Dan Maes (R) came out of the blue this past May to win the Colorado Republican Party’s backing for governor at its convention. The state has been rocked by scandal ever since.
At the convention, Maes sprinted ahead of frontrunner and former U.S. Rep. Scott McInnis (R), a long-time favorite to win the nomination. Maes' victory puts McInnis in a difficult position to win the primary. Maes lacks a serious policy platform, but he can prove private sector managerial experience; an appealing quality in an anti-establishment year.
Compounding McInnis’ Maes problem are the recent allegations that McInnis has engaged in two instances of plagiarism. The first case is over part of a 1994 editorial that he published on the first Korean nuclear crisis and an eerily similar editorial that appeared in the Washington Post just over a month before. McInnis has not denied that there are similarities between the two columns and blamed it on his staffer Rolly Fischer, who has taken full responsibility for the misconduct.
The second example of plagiarism comes from McInnis’ history of Colorado water rights called “Musings on Water.” The Denver Post reports that at least four full paragraphs were lifted from an essay on the same topic by now-State Supreme Court Justice Gregory J. Hobbs. McInnis has apologized and called both instances of plagiarism “unintentional.”
The Denver Post, which broke both stories this week, has called on McInnis to quit the governor’s race.
Maes has a controversy of his own brewing this week. In May he was charged with the misuse of campaign funds, having reimbursed himself for mileage accrued during the campaign that he had not proved. While he earlier denied the charges, he resolved the issue today with the payment of a fine, negotiated down to $17,500 from $25,000, for misrepresenting millage reimbursements.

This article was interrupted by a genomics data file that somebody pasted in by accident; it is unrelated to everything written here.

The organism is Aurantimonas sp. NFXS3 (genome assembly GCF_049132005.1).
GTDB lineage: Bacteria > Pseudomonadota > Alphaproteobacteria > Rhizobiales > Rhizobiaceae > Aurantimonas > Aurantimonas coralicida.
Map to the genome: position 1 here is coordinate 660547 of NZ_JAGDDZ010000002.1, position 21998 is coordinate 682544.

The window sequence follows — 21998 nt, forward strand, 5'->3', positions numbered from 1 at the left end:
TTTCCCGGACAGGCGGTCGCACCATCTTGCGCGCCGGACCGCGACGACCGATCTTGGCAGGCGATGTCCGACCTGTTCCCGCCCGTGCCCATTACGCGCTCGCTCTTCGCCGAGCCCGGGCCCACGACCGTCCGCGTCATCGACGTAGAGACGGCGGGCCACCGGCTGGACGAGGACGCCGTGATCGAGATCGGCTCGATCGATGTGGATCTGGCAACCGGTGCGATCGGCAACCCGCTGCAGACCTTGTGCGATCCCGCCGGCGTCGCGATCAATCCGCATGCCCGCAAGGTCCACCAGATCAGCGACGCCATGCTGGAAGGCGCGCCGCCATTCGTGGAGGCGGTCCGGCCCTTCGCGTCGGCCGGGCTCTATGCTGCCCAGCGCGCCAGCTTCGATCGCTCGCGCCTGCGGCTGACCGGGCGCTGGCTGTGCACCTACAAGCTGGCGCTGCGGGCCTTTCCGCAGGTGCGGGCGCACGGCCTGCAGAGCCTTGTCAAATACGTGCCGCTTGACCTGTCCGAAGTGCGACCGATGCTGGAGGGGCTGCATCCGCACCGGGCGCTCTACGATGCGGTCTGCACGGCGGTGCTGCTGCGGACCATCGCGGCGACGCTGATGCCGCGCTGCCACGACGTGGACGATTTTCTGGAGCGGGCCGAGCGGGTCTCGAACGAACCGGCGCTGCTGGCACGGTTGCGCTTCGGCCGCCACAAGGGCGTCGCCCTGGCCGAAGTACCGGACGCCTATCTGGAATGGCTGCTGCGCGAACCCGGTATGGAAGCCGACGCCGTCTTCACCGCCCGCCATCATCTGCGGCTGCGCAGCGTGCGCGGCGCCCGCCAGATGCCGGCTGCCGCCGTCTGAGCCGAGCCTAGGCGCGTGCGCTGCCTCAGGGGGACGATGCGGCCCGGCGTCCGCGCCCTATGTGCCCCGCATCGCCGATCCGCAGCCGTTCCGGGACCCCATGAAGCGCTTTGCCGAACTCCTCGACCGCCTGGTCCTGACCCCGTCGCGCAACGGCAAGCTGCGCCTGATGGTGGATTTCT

Meanwhile, Denver Mayor John Hickenlooper (D), who is running unopposed in the Democratic gubernatorial primary, delivered a state of the city address that reflects the anti-big government mood of the country. “Good government doesn’t have to mean big government,” is a sentiment shared by few in today’s Washington establishment and does not auger well for liberal hopes that the West had swung definitively toward the Left in 2008.
“There are clearly many ways that Denver is growing – transportation, education, job creation – but there is one way that Denver is shrinking. City government is actually smaller today than it was eight years ago” – Hickenlooper appears to know which way the wind is blowing. He is currently running behind both Maes and McInnis; a move to the center appears to be his strategy to close the gap. He benefits from the lack of a primary challenger that would stymie this tactic’s effectiveness.Noah Rothman is the online editor at C&E. Email him at email@example.com